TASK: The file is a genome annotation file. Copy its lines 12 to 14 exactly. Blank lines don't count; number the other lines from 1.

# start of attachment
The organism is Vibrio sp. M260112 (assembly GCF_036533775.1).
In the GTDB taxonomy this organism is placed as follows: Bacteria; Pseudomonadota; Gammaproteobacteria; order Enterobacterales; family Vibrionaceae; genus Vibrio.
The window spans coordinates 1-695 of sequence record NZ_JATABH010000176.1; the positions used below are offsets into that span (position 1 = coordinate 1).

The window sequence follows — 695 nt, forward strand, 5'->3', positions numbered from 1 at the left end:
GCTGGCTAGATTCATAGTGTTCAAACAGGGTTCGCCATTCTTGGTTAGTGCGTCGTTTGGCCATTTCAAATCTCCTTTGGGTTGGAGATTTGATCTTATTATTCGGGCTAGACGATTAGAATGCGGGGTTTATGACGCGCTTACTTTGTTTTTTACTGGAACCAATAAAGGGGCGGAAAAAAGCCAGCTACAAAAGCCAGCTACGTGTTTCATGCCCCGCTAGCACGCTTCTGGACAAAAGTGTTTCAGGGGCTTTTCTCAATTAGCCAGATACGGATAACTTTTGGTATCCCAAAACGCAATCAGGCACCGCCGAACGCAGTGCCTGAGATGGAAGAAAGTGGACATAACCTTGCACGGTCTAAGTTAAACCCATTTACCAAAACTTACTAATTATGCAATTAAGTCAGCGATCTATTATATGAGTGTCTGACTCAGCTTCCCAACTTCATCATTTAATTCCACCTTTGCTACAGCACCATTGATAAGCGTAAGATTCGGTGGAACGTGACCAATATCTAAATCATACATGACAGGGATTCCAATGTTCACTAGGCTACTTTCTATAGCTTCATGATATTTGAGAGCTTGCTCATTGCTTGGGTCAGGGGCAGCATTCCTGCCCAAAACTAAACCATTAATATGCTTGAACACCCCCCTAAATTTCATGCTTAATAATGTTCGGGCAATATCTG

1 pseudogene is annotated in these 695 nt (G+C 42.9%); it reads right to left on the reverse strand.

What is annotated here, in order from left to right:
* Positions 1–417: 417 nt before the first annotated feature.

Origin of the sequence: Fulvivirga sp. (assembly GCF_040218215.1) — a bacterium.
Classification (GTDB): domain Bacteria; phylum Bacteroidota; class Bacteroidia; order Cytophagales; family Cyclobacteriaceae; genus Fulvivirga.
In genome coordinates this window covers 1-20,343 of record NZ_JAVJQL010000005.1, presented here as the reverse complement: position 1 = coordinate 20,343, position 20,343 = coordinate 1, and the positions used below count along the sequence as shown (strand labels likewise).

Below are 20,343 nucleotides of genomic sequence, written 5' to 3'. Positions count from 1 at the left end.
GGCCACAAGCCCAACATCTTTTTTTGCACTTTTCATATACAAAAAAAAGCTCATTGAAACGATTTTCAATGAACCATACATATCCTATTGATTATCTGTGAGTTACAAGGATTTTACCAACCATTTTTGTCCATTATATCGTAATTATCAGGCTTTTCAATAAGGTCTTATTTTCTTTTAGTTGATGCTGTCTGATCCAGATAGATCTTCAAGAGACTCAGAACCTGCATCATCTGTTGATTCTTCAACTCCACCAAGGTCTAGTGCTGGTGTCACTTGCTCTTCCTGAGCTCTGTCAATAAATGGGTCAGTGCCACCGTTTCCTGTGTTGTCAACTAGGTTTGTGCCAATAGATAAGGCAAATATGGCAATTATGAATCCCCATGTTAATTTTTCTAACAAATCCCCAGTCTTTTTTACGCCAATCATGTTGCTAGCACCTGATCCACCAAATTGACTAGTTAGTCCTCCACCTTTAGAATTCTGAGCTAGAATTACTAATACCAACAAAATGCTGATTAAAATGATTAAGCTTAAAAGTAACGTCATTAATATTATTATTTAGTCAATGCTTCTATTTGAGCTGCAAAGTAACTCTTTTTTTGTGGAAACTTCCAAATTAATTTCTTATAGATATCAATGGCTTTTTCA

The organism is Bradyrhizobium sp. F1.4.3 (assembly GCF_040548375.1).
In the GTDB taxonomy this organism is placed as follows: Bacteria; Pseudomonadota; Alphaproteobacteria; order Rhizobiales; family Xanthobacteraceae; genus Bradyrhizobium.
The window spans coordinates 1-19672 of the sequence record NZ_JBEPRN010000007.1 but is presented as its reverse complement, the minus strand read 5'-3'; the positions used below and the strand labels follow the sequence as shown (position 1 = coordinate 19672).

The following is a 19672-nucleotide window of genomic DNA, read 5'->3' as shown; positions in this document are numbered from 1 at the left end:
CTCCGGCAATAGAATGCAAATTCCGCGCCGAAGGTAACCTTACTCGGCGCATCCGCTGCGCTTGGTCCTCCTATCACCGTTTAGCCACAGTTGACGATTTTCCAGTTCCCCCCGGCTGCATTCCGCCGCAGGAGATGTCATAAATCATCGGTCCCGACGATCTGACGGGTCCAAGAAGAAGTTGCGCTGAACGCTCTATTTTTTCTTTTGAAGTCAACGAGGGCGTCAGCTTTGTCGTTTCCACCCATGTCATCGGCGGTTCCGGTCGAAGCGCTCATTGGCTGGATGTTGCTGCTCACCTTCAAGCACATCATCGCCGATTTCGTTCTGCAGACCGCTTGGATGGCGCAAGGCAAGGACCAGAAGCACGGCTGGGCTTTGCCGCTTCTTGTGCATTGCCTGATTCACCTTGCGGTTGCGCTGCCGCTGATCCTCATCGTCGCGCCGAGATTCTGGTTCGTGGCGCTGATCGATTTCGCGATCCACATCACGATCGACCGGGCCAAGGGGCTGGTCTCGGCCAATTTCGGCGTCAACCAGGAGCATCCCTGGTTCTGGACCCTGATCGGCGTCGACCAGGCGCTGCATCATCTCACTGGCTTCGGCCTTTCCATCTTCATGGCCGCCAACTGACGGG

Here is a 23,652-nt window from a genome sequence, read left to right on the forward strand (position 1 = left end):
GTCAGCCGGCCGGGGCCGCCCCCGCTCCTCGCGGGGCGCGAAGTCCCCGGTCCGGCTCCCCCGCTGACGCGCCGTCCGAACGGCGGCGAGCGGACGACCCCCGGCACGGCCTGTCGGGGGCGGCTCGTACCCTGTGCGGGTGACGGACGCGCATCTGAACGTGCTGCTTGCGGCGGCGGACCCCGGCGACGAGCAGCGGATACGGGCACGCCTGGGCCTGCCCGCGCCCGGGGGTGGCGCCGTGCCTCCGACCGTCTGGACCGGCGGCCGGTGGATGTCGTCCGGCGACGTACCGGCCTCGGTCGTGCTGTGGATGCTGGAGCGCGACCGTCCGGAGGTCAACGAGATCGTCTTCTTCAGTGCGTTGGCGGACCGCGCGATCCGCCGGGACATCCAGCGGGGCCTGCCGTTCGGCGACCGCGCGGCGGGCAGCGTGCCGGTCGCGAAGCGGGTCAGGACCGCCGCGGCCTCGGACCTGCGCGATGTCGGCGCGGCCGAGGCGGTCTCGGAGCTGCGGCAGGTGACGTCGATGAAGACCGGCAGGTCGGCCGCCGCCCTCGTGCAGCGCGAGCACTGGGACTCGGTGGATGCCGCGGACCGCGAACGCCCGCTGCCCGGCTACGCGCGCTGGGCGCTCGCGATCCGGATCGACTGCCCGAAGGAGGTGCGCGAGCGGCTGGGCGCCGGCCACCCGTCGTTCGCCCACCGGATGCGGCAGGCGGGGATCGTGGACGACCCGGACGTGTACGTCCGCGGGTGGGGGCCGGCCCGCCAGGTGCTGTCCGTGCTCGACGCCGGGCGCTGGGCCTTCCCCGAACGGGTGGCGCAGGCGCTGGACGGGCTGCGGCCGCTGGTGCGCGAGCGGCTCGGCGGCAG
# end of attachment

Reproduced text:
Below are 20,343 nucleotides of genomic sequence, written 5' to 3'. Positions count from 1 at the left end.
GGCCACAAGCCCAACATCTTTTTTTGCACTTTTCATATACAAAAAAAAGCTCATTGAAACGATTTTCAATGAACCATACATATCCTATTGATTATCTGTGAGTTACAAGGATTTTACCAACCATTTTTGTCCATTATATCGTAATTATCAGGCTTTTCAATAAGGTCTTATTTTCTTTTAGTTGATGCTGTCTGATCCAGATAGATCTTCAAGAGACTCAGAACCTGCATCATCTGTTGATTCTTCAACTCCACCAAGGTCTAGTGCTGGTGTCACTTGCTCTTCCTGAGCTCTGTCAATAAATGGGTCAGTGCCACCGTTTCCTGTGTTGTCAACTAGGTTTGTGCCAATAGATAAGGCAAATATGGCAATTATGAATCCCCATGTTAATTTTTCTAACAAATCCCCAGTCTTTTTTACGCCAATCATGTTGCTAGCACCTGATCCACCAAATTGACTAGTTAGTCCTCCACCTTTAGAATTCTGAGCTAGAATTACTAATACCAACAAAATGCTGATTAAAATGATTAAGCTTAAAAGTAACGTCATTAATATTATTATTTAGTCAATGCTTCTATTTGAGCTGCAAAGTAACTCTTTTTTTGTGGAAACTTCCAAATTAATTTCTTATAGATATCAATGGCTTTTTCA

The organism is Bradyrhizobium sp. F1.4.3 (assembly GCF_040548375.1).